There is an increased interest in short-packet wireless ad-hoc networks due to the emergence of applications with very short latency requirements and/or inherently short messages. However, there is a lack of knowledge on what the fundamental limits are for trading latency, spectral efficiency, and reliability agains each other and how to design practical systems to approach these limits. The challenges faced in obtaining theory and practical solutions for short-packet systems are quite different from traditional long-packet systems, and new thinking is therefore required. We propose to reduce this knowledge gap by
1) Quantifing with information-theoretic bounds the highest spectral efficiency achievable for a given reliability and latency constraint under varying availability of channel state information (CSI).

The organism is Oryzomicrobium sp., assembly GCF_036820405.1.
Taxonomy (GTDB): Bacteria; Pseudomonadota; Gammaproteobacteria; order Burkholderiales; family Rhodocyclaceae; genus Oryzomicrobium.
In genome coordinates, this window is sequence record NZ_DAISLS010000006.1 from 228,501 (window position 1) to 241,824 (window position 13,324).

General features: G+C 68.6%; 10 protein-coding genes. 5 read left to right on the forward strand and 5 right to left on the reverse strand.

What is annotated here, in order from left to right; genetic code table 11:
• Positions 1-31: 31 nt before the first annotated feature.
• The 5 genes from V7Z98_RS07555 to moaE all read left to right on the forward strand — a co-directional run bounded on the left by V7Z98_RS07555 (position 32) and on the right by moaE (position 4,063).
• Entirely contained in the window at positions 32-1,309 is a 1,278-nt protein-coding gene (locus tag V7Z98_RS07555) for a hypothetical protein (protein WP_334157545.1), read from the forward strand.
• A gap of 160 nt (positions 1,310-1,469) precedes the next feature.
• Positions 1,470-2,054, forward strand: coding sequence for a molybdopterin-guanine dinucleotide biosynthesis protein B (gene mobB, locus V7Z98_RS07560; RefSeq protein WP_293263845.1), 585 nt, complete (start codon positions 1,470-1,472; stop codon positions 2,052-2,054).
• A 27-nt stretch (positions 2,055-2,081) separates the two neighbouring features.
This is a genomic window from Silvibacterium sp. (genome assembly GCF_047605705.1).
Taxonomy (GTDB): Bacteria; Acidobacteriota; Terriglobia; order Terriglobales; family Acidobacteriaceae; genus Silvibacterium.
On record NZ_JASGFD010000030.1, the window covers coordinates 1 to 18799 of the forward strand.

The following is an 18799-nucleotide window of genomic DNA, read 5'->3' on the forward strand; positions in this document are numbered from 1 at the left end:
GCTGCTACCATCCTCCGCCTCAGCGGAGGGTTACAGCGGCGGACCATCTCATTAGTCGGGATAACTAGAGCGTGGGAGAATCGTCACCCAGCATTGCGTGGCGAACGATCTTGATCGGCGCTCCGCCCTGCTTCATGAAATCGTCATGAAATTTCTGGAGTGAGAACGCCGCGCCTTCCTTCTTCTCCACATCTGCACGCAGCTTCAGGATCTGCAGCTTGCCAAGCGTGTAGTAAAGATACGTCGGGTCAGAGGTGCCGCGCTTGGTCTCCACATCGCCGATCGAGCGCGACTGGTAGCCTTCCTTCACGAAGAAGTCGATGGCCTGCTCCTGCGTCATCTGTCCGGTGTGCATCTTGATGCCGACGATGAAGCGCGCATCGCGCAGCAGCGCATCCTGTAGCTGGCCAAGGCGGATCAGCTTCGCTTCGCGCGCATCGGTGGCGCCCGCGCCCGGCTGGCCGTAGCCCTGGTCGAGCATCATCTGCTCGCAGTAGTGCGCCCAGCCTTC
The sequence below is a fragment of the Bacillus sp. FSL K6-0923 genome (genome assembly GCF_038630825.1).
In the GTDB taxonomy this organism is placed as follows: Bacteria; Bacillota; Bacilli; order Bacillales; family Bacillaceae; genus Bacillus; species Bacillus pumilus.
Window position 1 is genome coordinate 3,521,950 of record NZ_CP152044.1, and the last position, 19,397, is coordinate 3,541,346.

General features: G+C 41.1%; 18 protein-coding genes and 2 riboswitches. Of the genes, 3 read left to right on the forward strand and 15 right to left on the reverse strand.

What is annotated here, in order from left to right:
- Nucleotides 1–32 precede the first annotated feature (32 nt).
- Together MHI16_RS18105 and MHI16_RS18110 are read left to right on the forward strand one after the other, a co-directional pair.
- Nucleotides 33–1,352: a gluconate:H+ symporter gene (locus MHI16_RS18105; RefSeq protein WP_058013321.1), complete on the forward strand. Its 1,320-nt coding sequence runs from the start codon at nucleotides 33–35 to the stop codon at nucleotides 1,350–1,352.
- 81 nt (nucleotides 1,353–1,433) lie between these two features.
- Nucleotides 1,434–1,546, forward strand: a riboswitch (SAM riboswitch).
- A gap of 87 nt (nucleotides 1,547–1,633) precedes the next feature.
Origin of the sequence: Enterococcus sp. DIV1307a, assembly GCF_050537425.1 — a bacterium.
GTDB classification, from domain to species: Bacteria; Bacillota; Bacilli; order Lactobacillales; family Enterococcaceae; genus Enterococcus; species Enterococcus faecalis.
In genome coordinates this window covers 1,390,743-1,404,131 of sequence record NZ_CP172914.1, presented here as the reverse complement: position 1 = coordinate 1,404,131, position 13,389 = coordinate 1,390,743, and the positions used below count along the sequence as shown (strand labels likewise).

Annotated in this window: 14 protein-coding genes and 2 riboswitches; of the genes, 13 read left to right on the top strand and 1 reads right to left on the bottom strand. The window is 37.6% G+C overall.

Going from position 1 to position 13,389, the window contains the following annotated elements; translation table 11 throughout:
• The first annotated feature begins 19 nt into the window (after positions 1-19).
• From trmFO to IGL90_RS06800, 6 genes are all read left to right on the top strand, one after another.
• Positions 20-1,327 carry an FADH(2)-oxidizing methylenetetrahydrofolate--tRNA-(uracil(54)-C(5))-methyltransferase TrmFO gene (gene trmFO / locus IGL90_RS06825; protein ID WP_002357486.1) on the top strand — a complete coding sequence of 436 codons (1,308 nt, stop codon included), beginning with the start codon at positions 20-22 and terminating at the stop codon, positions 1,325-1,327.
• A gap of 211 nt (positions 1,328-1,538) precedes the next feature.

2) Exploiting the Doppler-delay structure of propagation channels to formulate new CSI estimators with low overhead and sufficient accuracy.
3) Designing feedback-exploiting protocols that operate close to the fundamental limits discovered in Step 1 and with the CSI estimators from Step 2.
We will use vehicular ad-hoc networks for traffic safety and traffic efficiency applications as the motivating example, since such networks are (a) useful for making the road transport system safer and more sustainable and (b) have challenging requirements on latency, spectral efficiency, and reliability in combination with highly time-varying propagation channels.
Full Professor at Chalmers, Electrical Engineering, Communication and Antenna Systems
Full Professor at Chalmers, Electrical Engineering, Communication and Antenna Systems, Communication Systems
Funding Chalmers participation during 2015–2019
Areas of Advance